A ‘Tour de Force’

Asked to comment, Michael S. Okun, MD, director of the Norman Fixel Institute for Neurological Diseases, University of Florida, and medical director of the Parkinson’s Foundation, noted that the researchers used “a smarter device” than past approaches that failed to adequately address progressive walking challenges of patients with PD.

Although it’s “tempting to get excited” about the findings, it’s important to consider that the study included only one human subject and did not target circuits for both walking and balance, said Okun. “It’s possible that even if future studies revealed a benefit for walking, the device may or may not address falling.”

In an accompanying editorial, Aviv Mizrahi-Kliger, Department of Neurology, University of California, San Francisco, and Karunesh Ganguly, Neurology and Rehabilitation Service, San Francisco VA Health Care System, called the study an “impressive tour de force,” with data from the nonhuman primate model and the individual with PD “jointly” indicating that epidural electrical stimulation (EES) “is a very promising treatment for several aspects of gait, posture and balance impairments in PD.”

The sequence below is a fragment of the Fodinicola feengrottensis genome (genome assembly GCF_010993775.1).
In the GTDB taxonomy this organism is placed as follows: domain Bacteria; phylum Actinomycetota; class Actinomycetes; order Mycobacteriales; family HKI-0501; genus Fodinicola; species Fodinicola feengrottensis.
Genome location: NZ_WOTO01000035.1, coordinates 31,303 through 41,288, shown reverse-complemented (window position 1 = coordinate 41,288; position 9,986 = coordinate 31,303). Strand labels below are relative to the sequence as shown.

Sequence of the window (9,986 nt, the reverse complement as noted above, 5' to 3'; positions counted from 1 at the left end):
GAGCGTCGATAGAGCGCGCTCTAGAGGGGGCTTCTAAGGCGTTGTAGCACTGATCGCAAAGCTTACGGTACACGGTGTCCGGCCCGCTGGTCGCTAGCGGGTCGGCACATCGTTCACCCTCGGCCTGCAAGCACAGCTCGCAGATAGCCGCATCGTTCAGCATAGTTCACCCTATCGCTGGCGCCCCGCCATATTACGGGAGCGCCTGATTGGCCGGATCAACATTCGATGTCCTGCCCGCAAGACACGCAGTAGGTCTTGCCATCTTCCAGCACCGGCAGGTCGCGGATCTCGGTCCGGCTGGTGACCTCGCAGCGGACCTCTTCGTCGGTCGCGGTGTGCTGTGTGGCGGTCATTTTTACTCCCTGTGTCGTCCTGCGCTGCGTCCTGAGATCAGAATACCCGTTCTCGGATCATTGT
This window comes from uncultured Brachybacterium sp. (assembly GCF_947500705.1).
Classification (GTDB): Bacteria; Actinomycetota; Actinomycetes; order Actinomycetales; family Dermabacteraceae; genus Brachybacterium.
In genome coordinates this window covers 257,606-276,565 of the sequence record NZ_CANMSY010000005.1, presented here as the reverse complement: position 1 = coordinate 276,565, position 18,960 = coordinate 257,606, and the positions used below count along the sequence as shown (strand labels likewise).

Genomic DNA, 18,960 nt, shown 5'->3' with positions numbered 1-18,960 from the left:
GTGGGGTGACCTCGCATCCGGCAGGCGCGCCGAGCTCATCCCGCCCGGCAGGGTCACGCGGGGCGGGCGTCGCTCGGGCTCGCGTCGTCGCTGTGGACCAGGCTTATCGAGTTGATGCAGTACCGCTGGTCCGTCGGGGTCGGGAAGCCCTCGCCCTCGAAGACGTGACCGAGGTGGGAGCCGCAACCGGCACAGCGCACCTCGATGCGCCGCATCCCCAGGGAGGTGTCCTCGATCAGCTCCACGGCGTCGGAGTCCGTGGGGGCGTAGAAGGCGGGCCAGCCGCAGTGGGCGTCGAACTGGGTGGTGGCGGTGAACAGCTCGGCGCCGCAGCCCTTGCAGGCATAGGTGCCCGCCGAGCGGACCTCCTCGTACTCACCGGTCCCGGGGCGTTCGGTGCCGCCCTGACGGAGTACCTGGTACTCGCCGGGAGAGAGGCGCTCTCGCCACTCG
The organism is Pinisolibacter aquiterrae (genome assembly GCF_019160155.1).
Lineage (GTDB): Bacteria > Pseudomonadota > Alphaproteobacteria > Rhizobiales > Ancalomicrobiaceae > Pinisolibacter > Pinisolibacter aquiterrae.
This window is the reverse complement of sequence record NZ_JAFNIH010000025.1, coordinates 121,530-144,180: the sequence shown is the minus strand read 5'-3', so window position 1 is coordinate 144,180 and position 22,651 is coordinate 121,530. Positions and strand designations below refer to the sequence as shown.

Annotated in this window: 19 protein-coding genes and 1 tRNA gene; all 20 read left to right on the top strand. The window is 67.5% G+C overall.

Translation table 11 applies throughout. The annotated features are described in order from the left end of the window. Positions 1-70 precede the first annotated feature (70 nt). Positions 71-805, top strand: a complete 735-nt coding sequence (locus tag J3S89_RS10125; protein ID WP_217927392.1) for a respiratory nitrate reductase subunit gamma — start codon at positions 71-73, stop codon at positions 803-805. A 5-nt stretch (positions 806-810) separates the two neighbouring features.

But although the effect in the single patient “is quite impressive,” the “next crucial step” is to test this approach in a larger cohort of patients, they said.

They noted the nonhuman model does not exhibit freezing of gait, “which precluded the ability to corroborate or further study the role of EES in alleviating this symptom of PD in an animal model.”

In addition, stimulation parameters in the patient with PD “had to rely on estimated normal activity patterns, owing to the inability to measure pre-disease patterns at the individual level,” they write.

The study received funding from the Defitech Foundation, ONWARD Medical, CAMS Innovation Fund for Medical Sciences, National Natural Science Foundation of China, Parkinson Schweiz Foundation, European Community’s Seventh Framework Program (NeuWalk), European Research Council, Wyss Center for Bio and Neuroengineering, Bertarelli Foundation, and Swiss National Science Foundation.

Moraud and other study authors hold various patents or applications in relation to the present work; see paper for additional study author disclosures. Mizrahi-Kliger has no relevant conflicts of interest; Ganguly has a patent for modulation of sensory inputs to improve motor recovery from stroke and has been a consultant to Cala Health.